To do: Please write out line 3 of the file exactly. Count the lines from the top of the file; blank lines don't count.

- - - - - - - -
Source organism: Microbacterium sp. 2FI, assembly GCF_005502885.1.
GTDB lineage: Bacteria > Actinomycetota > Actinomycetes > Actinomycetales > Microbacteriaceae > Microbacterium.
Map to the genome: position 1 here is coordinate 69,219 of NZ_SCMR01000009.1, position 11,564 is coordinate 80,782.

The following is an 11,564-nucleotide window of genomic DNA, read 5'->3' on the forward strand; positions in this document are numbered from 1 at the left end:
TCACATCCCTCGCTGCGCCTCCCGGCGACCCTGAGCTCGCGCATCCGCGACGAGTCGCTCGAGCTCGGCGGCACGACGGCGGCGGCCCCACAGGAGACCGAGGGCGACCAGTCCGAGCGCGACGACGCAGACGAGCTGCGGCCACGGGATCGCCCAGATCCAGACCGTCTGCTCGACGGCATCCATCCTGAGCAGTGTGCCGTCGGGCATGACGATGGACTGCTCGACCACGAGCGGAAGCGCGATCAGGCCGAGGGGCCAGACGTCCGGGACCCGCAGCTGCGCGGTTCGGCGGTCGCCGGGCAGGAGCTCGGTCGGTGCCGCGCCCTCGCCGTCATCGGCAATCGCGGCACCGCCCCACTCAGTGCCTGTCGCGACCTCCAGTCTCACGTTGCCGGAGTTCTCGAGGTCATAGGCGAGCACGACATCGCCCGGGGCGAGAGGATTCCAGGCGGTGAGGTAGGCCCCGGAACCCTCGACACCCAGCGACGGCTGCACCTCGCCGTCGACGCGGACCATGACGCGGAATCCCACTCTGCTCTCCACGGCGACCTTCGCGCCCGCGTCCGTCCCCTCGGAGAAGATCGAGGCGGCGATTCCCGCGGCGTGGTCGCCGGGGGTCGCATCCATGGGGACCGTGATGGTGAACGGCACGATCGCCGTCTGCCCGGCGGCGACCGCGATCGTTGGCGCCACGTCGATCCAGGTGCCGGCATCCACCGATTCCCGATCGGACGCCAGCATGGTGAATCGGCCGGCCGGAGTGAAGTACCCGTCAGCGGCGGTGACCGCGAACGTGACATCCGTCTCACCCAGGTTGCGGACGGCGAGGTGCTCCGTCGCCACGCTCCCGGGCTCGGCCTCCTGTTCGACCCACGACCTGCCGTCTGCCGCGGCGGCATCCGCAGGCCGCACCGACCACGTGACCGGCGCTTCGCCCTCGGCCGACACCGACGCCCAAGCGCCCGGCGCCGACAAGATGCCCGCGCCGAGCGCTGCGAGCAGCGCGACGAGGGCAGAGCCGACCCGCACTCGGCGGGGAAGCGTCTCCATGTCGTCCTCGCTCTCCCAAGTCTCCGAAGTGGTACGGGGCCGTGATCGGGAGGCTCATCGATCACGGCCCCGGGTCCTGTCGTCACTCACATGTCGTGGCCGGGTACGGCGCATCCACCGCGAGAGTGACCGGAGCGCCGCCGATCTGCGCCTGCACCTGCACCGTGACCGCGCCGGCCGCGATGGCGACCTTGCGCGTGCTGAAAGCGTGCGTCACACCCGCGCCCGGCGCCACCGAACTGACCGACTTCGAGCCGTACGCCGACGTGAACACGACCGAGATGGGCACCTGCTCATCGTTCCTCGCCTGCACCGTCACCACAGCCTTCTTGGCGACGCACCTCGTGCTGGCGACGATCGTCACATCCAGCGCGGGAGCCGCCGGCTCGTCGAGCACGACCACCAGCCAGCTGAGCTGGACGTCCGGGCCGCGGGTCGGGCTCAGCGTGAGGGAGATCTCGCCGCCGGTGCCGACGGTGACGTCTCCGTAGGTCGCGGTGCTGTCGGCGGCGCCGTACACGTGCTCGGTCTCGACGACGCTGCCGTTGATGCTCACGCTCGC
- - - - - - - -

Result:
Map to the genome: position 1 here is coordinate 69,219 of NZ_SCMR01000009.1, position 11,564 is coordinate 80,782.